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Volume 2014 (2014), Article ID 945604, 5 pages
Retrograde Robotic Radical Prostatectomy: Description of a New Technique and Early Perioperative Outcomes
1Urology Institute, University Hospitals Case Medical Center, Case Western Reserve University, Cleveland, OH 44106, USA
2Department of Surgery, Section of Urology, Georgia Regents University, 1120 15th Street, BA 8414, Augusta, GA 30912, USA
Received 4 December 2013; Accepted 25 February 2014; Published 10 March 2014
Academic Editors: D. Minardi, A. Tefekli, and A. C. Thorpe
Copyright © 2014 Gino J. Vricella et al. This is an open access article distributed under the Creative Commons Attribution License, which permits unrestricted use, distribution, and reproduction in any medium, provided the original work is properly cited.
Objectives. This research was conducted to describe a novel technique for performing robotic-assisted laparoscopic prostatectomy (RALP) using a retrograde approach that mimics the classic open surgical technique. Methods. From June 2009 to March 2011, we performed 18 nonconsecutive RALPs using a novel retrograde approach. Patients were initially selected with D’Amico low to intermediate risk disease. Pre-, intra-, and postoperative data were analyzed in all patients. Results. All 18 patients had successful surgery without any intraoperative complications. Mean preoperative PSA was 6.0 ng/mL. Nine patients had biopsy Gleason score (GS) 6, seven patients had GS 7, and two patients had GS 8. Fourteen patients had clinical stage T1c and four patients had stage T2a. Mean operative time was 198 minutes, with a mean robotic console time of 168 minutes. Fifteen patients had T2 disease on the final pathology and three had T3 disease. With a median follow-up of 11 months, 10 patients had an undetectable PSA. Conclusions. Our early experience with retrograde robotic-assisted laparoscopic prostatectomy demonstrates the feasibility of this approach with early outcomes comparable to the contemporary antegrade approach. Long-term study with a greater number of patients will be necessary to fully evaluate the oncologic and functional outcomes using this technique.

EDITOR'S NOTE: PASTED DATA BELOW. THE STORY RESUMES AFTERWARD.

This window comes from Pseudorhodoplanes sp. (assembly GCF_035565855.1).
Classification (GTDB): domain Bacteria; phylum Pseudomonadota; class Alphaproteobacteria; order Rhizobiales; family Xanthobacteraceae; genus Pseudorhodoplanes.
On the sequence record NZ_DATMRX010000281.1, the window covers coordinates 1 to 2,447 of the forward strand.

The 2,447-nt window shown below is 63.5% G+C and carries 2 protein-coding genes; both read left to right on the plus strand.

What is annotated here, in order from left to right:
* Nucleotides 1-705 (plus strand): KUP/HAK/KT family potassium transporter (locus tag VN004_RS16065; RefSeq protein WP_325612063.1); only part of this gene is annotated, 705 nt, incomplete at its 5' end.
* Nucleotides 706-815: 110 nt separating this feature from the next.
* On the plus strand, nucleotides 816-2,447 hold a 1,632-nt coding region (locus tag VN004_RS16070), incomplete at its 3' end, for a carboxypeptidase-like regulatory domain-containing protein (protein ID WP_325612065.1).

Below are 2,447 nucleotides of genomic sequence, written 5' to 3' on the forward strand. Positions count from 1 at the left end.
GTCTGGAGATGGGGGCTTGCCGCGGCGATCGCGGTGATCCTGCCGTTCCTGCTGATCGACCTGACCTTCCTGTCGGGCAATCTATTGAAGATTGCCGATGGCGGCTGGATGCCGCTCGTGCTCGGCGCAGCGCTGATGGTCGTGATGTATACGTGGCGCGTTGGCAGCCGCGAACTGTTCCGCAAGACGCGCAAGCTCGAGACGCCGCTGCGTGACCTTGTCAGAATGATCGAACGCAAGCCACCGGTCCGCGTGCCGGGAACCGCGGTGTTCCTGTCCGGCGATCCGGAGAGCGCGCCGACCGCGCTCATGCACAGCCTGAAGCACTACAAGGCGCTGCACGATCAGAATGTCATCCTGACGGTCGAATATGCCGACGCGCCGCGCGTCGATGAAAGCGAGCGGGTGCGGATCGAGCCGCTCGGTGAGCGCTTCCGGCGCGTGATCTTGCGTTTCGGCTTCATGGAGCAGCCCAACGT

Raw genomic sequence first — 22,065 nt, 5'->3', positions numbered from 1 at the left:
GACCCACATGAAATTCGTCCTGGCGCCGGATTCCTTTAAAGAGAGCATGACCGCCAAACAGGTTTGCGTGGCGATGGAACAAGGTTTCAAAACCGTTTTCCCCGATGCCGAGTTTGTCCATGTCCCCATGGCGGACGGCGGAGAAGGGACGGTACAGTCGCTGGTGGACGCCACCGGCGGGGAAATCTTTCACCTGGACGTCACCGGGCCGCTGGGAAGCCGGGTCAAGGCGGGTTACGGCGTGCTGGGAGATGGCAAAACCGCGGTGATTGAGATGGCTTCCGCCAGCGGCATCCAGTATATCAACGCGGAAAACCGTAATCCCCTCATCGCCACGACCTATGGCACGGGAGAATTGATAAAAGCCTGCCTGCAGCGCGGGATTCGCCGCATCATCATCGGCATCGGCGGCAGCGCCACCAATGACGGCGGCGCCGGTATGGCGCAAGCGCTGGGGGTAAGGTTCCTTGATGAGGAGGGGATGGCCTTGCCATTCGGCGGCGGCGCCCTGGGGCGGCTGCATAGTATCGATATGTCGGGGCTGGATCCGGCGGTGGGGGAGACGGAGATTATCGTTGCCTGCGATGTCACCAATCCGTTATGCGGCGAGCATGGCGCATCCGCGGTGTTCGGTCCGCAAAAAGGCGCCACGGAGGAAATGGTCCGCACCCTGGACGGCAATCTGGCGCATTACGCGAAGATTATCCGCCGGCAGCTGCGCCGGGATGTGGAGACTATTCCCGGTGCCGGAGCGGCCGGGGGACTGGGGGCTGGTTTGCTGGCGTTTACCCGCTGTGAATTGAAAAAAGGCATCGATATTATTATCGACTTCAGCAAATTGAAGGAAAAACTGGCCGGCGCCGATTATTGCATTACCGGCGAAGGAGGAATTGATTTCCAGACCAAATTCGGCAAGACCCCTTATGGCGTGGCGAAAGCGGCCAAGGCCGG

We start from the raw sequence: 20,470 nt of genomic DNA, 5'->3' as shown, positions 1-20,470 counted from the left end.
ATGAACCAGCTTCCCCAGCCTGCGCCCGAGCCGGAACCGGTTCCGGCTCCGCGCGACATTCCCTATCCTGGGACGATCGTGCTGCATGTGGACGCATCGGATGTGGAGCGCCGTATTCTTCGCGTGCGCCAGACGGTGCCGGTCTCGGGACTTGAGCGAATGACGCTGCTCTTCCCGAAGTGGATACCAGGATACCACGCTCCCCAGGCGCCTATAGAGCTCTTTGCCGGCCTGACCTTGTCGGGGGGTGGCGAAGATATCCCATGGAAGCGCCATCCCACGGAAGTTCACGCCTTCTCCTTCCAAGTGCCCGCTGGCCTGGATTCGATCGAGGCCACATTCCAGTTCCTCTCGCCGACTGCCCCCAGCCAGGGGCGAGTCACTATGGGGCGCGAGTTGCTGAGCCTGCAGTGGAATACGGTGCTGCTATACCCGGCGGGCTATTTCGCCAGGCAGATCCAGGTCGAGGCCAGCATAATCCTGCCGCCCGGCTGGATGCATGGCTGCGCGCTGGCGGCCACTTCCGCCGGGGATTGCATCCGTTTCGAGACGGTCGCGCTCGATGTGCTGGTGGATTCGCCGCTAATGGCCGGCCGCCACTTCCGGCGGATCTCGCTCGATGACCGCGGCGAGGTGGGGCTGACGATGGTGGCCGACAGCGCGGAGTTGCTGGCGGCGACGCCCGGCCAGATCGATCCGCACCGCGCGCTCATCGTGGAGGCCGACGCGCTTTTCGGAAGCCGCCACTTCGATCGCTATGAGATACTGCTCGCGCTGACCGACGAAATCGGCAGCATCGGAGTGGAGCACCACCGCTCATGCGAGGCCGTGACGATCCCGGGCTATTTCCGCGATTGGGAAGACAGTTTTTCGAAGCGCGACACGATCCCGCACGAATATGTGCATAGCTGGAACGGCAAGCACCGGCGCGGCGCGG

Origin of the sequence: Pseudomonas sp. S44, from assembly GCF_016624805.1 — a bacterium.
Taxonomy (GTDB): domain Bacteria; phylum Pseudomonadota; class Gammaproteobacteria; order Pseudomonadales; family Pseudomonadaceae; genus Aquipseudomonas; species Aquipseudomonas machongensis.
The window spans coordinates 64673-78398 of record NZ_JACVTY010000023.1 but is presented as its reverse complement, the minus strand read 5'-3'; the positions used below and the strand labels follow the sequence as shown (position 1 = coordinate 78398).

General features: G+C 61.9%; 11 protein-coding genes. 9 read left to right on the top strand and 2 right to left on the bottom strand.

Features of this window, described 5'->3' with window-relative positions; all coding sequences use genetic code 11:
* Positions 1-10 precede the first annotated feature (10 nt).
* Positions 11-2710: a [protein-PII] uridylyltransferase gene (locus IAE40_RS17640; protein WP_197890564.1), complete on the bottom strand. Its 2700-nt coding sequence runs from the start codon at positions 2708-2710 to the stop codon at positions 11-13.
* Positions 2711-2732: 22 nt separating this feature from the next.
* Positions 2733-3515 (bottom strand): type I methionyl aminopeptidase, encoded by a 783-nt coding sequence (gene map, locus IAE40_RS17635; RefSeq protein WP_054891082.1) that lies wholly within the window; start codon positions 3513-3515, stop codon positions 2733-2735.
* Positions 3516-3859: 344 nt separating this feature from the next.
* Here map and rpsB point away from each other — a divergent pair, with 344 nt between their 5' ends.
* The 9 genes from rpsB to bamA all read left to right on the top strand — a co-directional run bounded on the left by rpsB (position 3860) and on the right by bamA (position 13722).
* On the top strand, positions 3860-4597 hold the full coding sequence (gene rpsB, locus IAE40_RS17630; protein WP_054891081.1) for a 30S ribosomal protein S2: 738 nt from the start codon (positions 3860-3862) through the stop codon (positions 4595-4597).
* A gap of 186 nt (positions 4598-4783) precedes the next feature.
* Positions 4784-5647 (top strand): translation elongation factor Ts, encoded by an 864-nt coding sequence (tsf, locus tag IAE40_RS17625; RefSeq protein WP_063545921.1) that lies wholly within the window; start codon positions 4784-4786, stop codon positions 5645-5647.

Following the initial description of robotic-assisted laparoscopic prostatectomy (RALP) in 2001 , this procedure is now the most common surgical procedure performed in the United States for treatment of localized prostate cancer . The advantages of RALP over the classical open radical retropubic prostatectomy (RRP) approach include decreased operative blood loss, decreased need of analgesics, earlier convalescence, and superior cosmesis [3, 4]. Among the various challenges facing the surgeon interested in adopting the robotic approach is the alteration in surgical technique required to perform RALP successfully. This adaptation may be of minimal significance to urology residents and fellows exposed and trained in minimally invasive techniques; however, it may be an obstacle for surgeons who have performed open RRP for years and desire learning the robotic technique.